The British government will open three new offices in the United States to promote business and economic ties following its vote to leave the European Union, the Department for International Trade said on Tuesday. The cities of Minneapolis in Minnesota, Raleigh in North Carolina and San Diego in southern California were chosen because of their economic productivity and established research and development institutions, the department said.
“Our ambitious vision for an open and outward-looking UK economy includes growing our footprint in the most important markets around the world and these three cities offer exciting opportunities to boost trade and investment,” International Trade Secretary Liam Fox will tell a business audience in Chicago, according to extracts released by his office.
Fox is on a three-day visit to the United States, including stops in Washington, Chicago and Los Angeles. The Wall Street Journal reported that in an interview Fox said early next year could be the best time for Britain to trigger formal divorce talks with the EU so trade deals could be reached before the next election in 2020.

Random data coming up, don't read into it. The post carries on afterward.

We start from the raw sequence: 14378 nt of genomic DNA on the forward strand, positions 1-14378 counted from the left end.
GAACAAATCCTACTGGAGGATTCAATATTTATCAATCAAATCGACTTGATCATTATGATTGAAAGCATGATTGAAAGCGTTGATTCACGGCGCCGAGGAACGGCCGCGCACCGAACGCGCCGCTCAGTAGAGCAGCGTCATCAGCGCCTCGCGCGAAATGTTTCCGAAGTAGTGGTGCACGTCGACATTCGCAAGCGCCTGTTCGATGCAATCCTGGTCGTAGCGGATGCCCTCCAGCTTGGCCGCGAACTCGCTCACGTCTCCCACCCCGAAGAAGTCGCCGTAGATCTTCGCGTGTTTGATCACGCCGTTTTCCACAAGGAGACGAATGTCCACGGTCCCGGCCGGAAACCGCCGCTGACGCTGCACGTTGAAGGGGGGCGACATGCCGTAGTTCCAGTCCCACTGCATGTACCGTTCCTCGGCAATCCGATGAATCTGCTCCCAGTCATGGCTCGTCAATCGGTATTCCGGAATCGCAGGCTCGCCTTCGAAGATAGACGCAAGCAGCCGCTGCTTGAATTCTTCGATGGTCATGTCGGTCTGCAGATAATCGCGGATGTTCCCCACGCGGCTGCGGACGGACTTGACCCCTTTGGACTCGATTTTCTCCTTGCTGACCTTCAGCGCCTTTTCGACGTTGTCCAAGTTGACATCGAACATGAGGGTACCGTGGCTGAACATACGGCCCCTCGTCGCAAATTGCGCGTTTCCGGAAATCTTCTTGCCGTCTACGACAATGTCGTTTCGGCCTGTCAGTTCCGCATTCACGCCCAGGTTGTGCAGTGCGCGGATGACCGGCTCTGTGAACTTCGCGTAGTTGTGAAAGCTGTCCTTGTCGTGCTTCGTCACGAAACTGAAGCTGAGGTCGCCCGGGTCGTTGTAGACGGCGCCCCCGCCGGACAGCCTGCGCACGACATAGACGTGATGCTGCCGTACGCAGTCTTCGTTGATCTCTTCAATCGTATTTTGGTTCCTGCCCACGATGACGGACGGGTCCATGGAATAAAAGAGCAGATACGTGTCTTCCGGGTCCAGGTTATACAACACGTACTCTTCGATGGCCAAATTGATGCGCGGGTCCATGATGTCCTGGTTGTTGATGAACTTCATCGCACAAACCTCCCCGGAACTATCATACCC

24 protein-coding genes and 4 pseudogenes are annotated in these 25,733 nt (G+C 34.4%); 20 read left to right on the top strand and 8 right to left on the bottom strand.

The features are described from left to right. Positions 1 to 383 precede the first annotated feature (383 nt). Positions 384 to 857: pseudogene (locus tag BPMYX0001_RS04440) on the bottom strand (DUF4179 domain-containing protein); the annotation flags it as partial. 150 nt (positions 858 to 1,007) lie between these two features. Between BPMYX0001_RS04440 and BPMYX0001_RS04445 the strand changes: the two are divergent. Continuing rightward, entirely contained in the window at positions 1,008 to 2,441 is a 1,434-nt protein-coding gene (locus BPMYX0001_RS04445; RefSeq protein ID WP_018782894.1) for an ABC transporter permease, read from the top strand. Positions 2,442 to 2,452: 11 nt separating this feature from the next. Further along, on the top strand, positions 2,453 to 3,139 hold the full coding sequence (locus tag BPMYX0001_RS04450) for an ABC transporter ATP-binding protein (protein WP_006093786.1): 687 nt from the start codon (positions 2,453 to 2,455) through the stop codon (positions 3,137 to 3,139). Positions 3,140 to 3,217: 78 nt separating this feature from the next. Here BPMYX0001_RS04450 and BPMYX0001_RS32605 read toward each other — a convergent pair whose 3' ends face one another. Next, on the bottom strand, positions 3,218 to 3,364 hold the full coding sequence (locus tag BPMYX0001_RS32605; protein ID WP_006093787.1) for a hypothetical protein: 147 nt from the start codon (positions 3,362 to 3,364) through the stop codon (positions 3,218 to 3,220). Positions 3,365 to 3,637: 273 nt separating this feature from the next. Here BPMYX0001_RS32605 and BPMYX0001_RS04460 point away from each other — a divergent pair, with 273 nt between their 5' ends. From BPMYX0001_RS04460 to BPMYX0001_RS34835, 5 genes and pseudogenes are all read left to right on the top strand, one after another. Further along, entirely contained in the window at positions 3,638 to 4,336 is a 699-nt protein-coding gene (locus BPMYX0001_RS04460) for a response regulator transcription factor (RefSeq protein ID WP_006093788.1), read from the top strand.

Fox also said Britain would be able to negotiate closer trade links with the United States after it had left the EU, and that London would likely seek a free-trade agreement with the bloc rather than a closer customs union, it reported.
Each of the new U.S. offices would be staffed by one person, who would be recruited locally in the United States and would work to promote UK business, economic and political ties, the British government said.
A similar model is already in place in Denver and Seattle, two of Britain’s existing 11 offices in the United States. The government said the Seattle office had supported around 8 million pounds ($10.5 million) in capital investment and 1,000 UK jobs over the past year.